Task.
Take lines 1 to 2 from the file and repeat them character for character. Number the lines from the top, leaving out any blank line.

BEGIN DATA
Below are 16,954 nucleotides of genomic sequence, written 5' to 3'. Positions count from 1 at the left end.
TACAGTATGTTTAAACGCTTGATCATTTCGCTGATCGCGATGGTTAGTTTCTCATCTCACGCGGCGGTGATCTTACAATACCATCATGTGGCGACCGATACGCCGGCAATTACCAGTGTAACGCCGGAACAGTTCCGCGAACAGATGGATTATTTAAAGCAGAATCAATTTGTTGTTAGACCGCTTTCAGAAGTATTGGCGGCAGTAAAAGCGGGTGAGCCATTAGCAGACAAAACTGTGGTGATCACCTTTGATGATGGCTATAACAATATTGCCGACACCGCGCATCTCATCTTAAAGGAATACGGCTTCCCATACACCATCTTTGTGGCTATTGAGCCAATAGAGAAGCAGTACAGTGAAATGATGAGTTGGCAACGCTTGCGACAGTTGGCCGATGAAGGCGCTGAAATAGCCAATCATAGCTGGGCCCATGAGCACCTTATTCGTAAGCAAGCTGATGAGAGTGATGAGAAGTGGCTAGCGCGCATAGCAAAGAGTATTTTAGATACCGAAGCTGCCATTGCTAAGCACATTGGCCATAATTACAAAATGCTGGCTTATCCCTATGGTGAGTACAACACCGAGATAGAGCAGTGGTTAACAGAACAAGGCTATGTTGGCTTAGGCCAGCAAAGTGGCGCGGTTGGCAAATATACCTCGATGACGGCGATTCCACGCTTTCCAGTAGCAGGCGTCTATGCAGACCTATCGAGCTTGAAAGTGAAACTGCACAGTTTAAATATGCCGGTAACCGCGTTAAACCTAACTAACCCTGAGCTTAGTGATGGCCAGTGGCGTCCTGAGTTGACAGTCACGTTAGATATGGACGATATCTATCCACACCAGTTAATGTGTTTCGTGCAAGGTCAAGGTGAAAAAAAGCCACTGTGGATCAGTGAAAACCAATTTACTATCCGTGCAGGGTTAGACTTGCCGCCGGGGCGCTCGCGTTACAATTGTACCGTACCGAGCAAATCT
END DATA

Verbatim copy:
Below are 16,954 nucleotides of genomic sequence, written 5' to 3'. Positions count from 1 at the left end.
TACAGTATGTTTAAACGCTTGATCATTTCGCTGATCGCGATGGTTAGTTTCTCATCTCACGCGGCGGTGATCTTACAATACCATCATGTGGCGACCGATACGCCGGCAATTACCAGTGTAACGCCGGAACAGTTCCGCGAACAGATGGATTATTTAAAGCAGAATCAATTTGTTGTTAGACCGCTTTCAGAAGTATTGGCGGCAGTAAAAGCGGGTGAGCCATTAGCAGACAAAACTGTGGTGATCACCTTTGATGATGGCTATAACAATATTGCCGACACCGCGCATCTCATCTTAAAGGAATACGGCTTCCCATACACCATCTTTGTGGCTATTGAGCCAATAGAGAAGCAGTACAGTGAAATGATGAGTTGGCAACGCTTGCGACAGTTGGCCGATGAAGGCGCTGAAATAGCCAATCATAGCTGGGCCCATGAGCACCTTATTCGTAAGCAAGCTGATGAGAGTGATGAGAAGTGGCTAGCGCGCATAGCAAAGAGTATTTTAGATACCGAAGCTGCCATTGCTAAGCACATTGGCCATAATTACAAAATGCTGGCTTATCCCTATGGTGAGTACAACACCGAGATAGAGCAGTGGTTAACAGAACAAGGCTATGTTGGCTTAGGCCAGCAAAGTGGCGCGGTTGGCAAATATACCTCGATGACGGCGATTCCACGCTTTCCAGTAGCAGGCGTCTATGCAGACCTATCGAGCTTGAAAGTGAAACTGCACAGTTTAAATATGCCGGTAACCGCGTTAAACCTAACTAACCCTGAGCTTAGTGATGGCCAGTGGCGTCCTGAGTTGACAGTCACGTTAGATATGGACGATATCTATCCACACCAGTTAATGTGTTTCGTGCAAGGTCAAGGTGAAAAAAAGCCACTGTGGATCAGTGAAAACCAATTTACTATCCGTGCAGGGTTAGACTTGCCGCCGGGGCGCTCGCGTTACAATTGTACCGTACCGAGCAAATCT